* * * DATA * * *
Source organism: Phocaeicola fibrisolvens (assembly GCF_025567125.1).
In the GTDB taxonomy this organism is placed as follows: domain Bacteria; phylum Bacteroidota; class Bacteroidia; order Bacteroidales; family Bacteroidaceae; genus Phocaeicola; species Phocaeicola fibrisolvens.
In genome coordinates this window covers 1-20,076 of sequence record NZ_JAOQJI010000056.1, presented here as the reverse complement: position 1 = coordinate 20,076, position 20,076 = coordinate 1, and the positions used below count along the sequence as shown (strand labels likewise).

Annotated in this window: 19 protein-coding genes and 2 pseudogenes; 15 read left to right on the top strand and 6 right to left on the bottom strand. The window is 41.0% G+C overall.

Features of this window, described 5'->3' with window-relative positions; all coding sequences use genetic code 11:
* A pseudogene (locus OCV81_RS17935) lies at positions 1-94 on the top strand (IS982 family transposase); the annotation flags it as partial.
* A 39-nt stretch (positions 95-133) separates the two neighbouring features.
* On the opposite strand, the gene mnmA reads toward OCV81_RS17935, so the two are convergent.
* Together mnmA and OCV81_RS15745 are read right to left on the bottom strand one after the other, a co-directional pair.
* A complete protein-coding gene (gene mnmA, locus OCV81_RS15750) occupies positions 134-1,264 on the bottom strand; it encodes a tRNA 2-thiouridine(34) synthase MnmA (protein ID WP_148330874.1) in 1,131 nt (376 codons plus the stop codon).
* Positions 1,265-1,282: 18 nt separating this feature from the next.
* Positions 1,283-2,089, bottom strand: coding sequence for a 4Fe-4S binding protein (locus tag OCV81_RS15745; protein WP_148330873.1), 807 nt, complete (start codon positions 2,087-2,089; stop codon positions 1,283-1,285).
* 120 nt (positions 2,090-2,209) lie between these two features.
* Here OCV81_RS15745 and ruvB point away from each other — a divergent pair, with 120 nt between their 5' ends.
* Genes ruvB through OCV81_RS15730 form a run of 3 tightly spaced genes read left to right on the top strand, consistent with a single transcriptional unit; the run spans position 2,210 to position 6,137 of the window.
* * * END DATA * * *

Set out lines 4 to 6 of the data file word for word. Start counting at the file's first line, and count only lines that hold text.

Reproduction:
Annotated in this window: 19 protein-coding genes and 2 pseudogenes; 15 read left to right on the top strand and 6 right to left on the bottom strand. The window is 41.0% G+C overall.

Features of this window, described 5'->3' with window-relative positions; all coding sequences use genetic code 11:
* A pseudogene (locus OCV81_RS17935) lies at positions 1-94 on the top strand (IS982 family transposase); the annotation flags it as partial.